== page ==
The mean annual temperature of the country is 22.2°C. The lowest temperature ranges from 4°C to 15°C in the highlands, and the highest mean temperature is 31°C in the lowlands at the Denakil Depression (Awulachew et al. [2007]). The country receives mean annual rainfall of 812.4 mm, with a minimum of 91 mm and a maximum of 2,122 mm.

Relief variability and the resulting climatic characteristics make the country home to a wide range of plant, animal and microbial diversity. Consequently, the country is regarded as a centre of endemism (IBC [2007]; Vivero et al. [2010]).

Jatropha is one of the plant species that is traditionally used by the Ethiopian population for a number of domestic purposes. Even though there is no in-depth study of identifying optimal sites for large scale production of jatropha and other oil bearing plants in general, some sources indicate presence of oil bearing plants including jatropha in many parts of the country. For example, castor bean is located elsewhere in many parts of the country. Another oil-bearing plant, pongamia, was introduced by Indians in Beninshangul Gumuz regional state of Ethiopia. Moreover, existing plantations and wildings of jatropha in different areas signify that the country has huge potential for large scale bio-diesel production.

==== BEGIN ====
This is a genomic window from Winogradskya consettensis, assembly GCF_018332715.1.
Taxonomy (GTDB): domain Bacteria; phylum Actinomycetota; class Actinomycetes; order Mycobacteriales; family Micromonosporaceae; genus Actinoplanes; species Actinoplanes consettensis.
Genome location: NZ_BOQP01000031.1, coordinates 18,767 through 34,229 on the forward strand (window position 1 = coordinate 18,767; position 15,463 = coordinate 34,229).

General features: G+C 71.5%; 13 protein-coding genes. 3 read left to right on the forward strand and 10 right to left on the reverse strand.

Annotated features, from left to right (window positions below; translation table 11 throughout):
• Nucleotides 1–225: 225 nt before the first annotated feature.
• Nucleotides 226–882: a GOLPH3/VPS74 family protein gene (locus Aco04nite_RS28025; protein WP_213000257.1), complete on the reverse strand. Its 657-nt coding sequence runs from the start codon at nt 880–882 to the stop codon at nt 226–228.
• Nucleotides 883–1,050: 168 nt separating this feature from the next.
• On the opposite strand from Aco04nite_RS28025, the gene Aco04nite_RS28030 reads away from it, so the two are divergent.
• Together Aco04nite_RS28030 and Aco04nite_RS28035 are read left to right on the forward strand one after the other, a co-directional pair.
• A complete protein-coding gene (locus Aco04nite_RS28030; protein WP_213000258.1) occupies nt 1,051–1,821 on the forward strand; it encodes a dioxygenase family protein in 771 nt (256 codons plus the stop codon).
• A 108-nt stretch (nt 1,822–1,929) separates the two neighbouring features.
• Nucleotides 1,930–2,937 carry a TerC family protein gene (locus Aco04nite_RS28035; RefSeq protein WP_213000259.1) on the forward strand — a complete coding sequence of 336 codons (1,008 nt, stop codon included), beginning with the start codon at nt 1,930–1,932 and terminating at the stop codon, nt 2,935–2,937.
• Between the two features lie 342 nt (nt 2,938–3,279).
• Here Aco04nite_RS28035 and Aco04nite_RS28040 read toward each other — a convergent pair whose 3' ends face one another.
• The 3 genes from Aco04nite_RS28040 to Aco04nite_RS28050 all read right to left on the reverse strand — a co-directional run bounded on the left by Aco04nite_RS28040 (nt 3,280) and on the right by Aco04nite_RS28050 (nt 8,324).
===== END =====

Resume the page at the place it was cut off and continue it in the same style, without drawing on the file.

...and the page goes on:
Selecting criteria for suitability assessment

The criteria of suitability assessment were selected through an intensive literature review on site requirements of jatropha for optimum growth and yield. Besides review of international experience from literature about the subject matter, expert consultation was a helpful tool used in the rating of factors using pair-wise comparisons. Availability of data was also a key element considered during selection of factors for this study.

Standardization of the criteria

To compare the criteria, values of each dataset need to be transformed to the same unit of measurement scale. The different input maps (like rainfall, soil type, temperature, etc.) have various units of measurement. Each dataset was converted into raster data format. Pixels of the derived raster data represent values of the different criteria. These pixel values, though having the same unit of measurement scale, were classified into suitability classes for jatropha production. After classification, all raster data of each factor had values of 3, 2 and 1 representing “suitable”, “moderately suitable” and “not suitable areas”, respectively.

Weighing of the criteria

For determining the relative importance of each criterion in the resultant overlay analysis, a pair-wise comparison matrix using a modified form of Saaty’s nine-point weighing scale was applied (Table 4).
Table 4

Definition of weighing scale for pair-wise comparison

Intensity of importance (numerical value)

Definition (verbal judgment of preference)


Equal preference


Somewhat moderate preference


Moderate preference


Strong preference